(Editor’s note: This University of Delaware Cooperative Extension article was posted here and is being reposted with permission.) With fall comes cooling air, leaves turning colors, and stadiums across the country filling up with football fans. It also means the ever-popular tailgate party before, and sometimes after, the game. You can think of tailgating just like a coach and team approaches a football game. Know your opponent: The opponent at your tailgate event is harmful microbes. Under the right conditions, bacteria multiply to levels that can cause us to become ill. Symptoms may include diarrhea, vomiting, fever, and in severe cases can result in hospitalization and even death. Also, viruses can transfer from a human to food by hands that have not been properly washed after using the toilet. Kick off: Planning is the key to a successful tailgate kickoff. Think about your menu. Do you have:
- enough coolers with lots of ice or cold packs?
- thermometers to know that your cold food is held at 40 degrees F or below and meat thermometer to assure that those burgers and brats are cooked sufficiently to kill any harmful bacteria?
- lots of clean or disposable utensils for preparing and serving the foods?
- a way for people to wash their hands if facilities are not close by?
First down: To make a first down at your tailgate party, you need to follow the food safety rules of Clean, Separate, Cook, and Chill. Just like in football, you may encounter penalties before you score a touchdown. Some of these penalties include: False start: Keeping food at a safe temperature between home, store or restaurant and the tailgate location helps prevent foodborne illness. Carry cold perishable food such as raw hamburger patties, sausages, and chicken in an insulated cooler packed with several inches of ice, frozen gel packs, or containers of ice. Place an appliance thermometer in the cooler so you can check to be sure the food stays at 40 degrees F or below. If bringing hot home-prepared or take-out food, eat it within two hours of preparation or purchase (one hour if the temperature is above 90 degrees F). To keep food items such as soup, chili, or stew hot, use an insulated container. Fill the container with boiling water, let it stand for a few minutes, empty, and then put in the piping hot food. If you keep the insulated container closed, the food should stay hot (140 degrees F or above) for several hours. If you can’t keep hot food hot during the drive to your tailgate, plan ahead and chill the food in the refrigerator before packing it in a cooler. Reheat the food to 165 degrees F as measured with a food thermometer. Encroachment: Make sure that raw meat, poultry and fish are separated from ready-to-eat foods. Separate coolers would be best, but if that is not possible, make sure each item is packaged in such a way that juices from the raw food cannot contaminate the food that will not be heated before eating. Holding: “Holding” may be one of the most likely offenses your referee encounters during long football games. Never hold perishable foods out for more than two hours, or for more than one hour if the temperature is above 90 degrees F. Put leftovers back in the cooler promptly to block offensive bacteria from multiplying. When in doubt, throw it out of the game — and your tailgate. Off sides: When packing the cooler for an outing, be sure raw meat and poultry are wrapped securely to prevent their juices from cross-contaminating ready-to-eat food. Perishable cooked food such as luncheon meat, cooked meat, chicken, and potato or pasta salads must be kept refrigerator cold as well. Also, keep cut up raw veggies and fruits on ice. Illegal use of hands: Unclean hands are one of the biggest culprits for spreading bacteria and viruses, and finger foods are especially vulnerable. Cooks and guests should wash their hands with soap and warm water for 20 seconds before and after handling food. If running water is located too far away from your tailgate, have sanitizing wipes available. False start: Although you may think partially cooking foods before packing them up for the game will speed up things, you are setting yourself up for delays later. Partially cooking meat or poultry ahead of time should only be done if the food goes immediately from the microwave or stove to the hot grill. Partial cooking of food without cooking it to a safe temperature allows harmful bacteria to survive and multiply. Once meat or poultry starts cooking, continue cooking until it reaches a safe temperature as determined by a food thermometer. Winning touchdown: To score that winning touchdown, you need to follow your game plan of knowing your opponents and using these basic food safety rules:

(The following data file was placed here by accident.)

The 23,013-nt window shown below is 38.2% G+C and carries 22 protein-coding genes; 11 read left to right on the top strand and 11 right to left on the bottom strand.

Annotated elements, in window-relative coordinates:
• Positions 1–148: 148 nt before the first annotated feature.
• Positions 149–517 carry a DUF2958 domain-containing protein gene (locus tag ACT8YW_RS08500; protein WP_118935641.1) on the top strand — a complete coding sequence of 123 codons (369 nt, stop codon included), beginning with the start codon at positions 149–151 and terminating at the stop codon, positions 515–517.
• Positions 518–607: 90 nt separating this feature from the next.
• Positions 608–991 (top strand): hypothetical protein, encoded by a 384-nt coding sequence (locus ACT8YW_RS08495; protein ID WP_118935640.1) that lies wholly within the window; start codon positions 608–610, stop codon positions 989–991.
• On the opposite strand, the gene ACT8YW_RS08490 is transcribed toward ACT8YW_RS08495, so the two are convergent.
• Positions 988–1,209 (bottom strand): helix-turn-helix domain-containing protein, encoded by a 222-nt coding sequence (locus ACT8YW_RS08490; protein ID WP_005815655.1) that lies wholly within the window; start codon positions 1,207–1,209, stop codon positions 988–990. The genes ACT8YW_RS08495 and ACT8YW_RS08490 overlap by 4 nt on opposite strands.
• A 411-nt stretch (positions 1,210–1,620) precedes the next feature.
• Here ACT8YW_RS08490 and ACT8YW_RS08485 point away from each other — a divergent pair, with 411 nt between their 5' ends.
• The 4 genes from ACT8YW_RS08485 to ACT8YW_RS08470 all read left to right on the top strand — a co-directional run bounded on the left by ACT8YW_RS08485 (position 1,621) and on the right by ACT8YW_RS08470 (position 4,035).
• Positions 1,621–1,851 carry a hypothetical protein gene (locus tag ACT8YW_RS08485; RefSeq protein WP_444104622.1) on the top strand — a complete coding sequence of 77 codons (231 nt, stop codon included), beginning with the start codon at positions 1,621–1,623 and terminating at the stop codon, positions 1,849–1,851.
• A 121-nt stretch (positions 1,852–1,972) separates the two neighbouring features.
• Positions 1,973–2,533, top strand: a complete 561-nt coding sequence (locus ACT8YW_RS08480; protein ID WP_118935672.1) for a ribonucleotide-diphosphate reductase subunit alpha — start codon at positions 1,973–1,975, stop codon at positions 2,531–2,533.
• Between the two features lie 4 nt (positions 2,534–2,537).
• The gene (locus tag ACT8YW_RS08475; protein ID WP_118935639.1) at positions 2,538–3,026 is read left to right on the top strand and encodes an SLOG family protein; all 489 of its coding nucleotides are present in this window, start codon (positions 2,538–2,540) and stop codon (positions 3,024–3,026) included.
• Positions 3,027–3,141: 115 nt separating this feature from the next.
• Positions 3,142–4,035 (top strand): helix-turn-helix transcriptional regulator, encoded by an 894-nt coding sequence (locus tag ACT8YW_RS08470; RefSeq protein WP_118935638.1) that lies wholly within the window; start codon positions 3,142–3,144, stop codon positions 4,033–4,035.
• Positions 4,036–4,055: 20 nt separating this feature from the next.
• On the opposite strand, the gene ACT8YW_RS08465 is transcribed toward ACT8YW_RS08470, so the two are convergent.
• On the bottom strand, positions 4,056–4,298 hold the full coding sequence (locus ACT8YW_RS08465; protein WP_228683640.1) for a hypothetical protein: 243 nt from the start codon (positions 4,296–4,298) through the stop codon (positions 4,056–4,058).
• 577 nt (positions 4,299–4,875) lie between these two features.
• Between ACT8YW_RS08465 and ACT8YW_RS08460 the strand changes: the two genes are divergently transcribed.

- Clean: Wash hands thoroughly using soap and water. If that’s not possible, use wet, disposable cloths and hand sanitizer.
- Separate. Don’t cross-contaminate, which is how bacteria or viruses can be spread from one food or dirty hands to food.
- Cook: Make sure the safe internal temperate is reached by using a meat thermometer. Cook to these safe internal temperatures: Beef, pork, lamb, fish: 145 degrees F; burgers: 160 degrees F; poultry: 165 degrees F. Reheat foods such as soups, stews or chili to 165 degrees F or until bubbling.
- Chill: Transport and keep foods on ice because cold temperatures slow the growth of harmful bacteria. Foods should be kept at 40 degrees F or below.
End zone: Getting into the end zone the most means a win. Have a winning tailgate party by following the directions above. If you are celebrating the team’s win or suffering the agony of defeat after the game, make sure any foods you consume are safe. If in doubt about the safety of any food item, throw it out. At your next tailgate gathering, have fun and be safe with your food.
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